The actor has made a career out of playing strong, fiercely independent women in popular mainstream films such as “The Dirty Picture” (2011), where she played a B movie star; “Kahaani” (2012), where her heavily pregnant character is in solo quest of her missing husband; and “Tumhari Sulu” (2017), where she plays a housewife turned radio jockey.
In “Sherni,” Balan plays an upright forest officer who attempts to track down a disturbed tigress while battling patriarchal society and lackadaisical attitudes within her department. The film is directed by Amit Masurkar, whose previous film “Newton” (2017), a satire on the electoral process, was India’s entry for the Oscars.
“I thought it was quite interesting that someone wanted to make a mainstream film set in the jungle that explores the man-animal conflict, talks about the environment and also patriarchy,” Balan tells Variety. Balan finds the work of Masurkar, one of the better satirists working in India today, unusual, and thought it would be an interesting project.
The actor says she is naturally attracted to films that challenge the status quo. “I think I am, as are most women around me, constantly challenging patriarchy, and the patriarchal mindset and the patriarchal dogmas,” says Balan. “So I think that gets reflected in the scripts that get offered to me and I veer towards them. It’s like a moth to a flame…I don’t know whether they choose me, or I choose them, but I think we definitely move towards each other.”
India was in lockdown in 2020 when Balan’s last film “Shakuntala Devi,” a biopic of the celebrated Indian mathematician known as ‘The Human Computer,’ was ready for release, and debuted directly on Amazon as cinemas were closed. “Sherni” will also bow directly on Amazon, on June 18, as India is slowly recovering from a deadly second wave of the pandemic and cinemas remain shut.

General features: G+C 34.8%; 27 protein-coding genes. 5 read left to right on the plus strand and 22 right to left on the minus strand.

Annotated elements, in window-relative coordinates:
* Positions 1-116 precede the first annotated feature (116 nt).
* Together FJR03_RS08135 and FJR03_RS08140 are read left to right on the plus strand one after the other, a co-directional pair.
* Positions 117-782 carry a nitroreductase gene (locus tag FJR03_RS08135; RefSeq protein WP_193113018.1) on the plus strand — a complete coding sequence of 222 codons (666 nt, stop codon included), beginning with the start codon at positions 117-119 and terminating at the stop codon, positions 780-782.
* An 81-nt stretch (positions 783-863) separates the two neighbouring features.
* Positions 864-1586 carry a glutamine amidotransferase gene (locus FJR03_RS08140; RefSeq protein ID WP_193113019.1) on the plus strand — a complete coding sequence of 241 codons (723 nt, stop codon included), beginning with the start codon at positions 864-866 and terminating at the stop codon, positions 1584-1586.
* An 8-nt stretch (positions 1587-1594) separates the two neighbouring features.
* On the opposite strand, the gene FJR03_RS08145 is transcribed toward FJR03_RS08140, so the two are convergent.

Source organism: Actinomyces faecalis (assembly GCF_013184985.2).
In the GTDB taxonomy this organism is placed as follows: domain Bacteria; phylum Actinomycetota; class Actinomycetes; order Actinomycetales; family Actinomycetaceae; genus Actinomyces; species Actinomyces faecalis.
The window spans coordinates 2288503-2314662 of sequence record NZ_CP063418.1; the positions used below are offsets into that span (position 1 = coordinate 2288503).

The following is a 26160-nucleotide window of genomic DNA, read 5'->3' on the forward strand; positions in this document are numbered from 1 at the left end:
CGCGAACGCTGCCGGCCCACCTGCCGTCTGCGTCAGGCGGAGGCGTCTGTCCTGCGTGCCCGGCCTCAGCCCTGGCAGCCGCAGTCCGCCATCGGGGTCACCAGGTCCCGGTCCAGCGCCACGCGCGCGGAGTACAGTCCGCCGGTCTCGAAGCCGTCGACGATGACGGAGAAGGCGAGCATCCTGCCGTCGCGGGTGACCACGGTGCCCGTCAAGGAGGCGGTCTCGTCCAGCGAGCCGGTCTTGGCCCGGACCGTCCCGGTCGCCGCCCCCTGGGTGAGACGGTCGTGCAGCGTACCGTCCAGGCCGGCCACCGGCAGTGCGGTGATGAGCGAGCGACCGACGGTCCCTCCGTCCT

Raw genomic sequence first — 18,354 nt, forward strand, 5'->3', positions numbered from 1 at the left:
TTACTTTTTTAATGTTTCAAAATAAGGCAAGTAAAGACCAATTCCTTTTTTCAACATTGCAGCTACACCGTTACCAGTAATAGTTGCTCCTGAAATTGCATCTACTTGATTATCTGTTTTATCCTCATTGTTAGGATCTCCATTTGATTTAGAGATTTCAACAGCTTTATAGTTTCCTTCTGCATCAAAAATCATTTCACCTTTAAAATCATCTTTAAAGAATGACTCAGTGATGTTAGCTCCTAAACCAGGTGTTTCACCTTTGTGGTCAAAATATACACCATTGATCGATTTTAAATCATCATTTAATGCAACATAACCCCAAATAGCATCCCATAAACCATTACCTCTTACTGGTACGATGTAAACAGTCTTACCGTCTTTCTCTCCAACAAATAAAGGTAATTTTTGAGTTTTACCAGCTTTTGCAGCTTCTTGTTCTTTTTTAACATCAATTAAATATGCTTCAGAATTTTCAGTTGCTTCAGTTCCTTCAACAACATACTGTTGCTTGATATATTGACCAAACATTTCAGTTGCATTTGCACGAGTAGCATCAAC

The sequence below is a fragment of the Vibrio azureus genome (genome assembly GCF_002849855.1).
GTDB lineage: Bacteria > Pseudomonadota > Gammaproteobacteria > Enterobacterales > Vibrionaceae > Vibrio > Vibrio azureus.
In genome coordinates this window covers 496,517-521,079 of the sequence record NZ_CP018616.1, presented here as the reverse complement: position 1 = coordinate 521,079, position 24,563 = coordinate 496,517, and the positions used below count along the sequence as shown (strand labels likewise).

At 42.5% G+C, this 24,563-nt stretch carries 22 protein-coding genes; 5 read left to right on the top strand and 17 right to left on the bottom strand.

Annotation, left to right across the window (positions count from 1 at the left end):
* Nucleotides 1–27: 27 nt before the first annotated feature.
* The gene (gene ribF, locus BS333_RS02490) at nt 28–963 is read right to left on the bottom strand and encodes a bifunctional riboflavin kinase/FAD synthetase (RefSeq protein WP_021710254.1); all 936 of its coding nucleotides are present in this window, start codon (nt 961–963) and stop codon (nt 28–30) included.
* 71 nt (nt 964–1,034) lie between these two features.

In a society which is partial to male stars, Balan is one of the few women who can open a film theatrically on her own. The actor describes the hustle and bustle of a theatrical release as “a different kind of excitement.”
“But, there’s also a lot of pressure,” says Balan. “On ‘Shakuntala’ I realized that I didn’t feel that pressure.”
“And, while I love the theatrical experience, what excites me about Prime Video is that the film is going to reach people across 240 countries,” says Balan. “That kind of reach is unimaginable. It’s going to open up fresh audiences for us in different pockets of the world.”
Meanwhile, the actor has had her first vaccine jab and is itching to get back to work with three films lined up.
“Sherni,” produced by Bhushan Kumar for T-Series and Vikram Malhotra for Abundantia Entertainment, was shot in a forest bio-bubble during a brief respite during the pandemic in 2020, with no positive cases.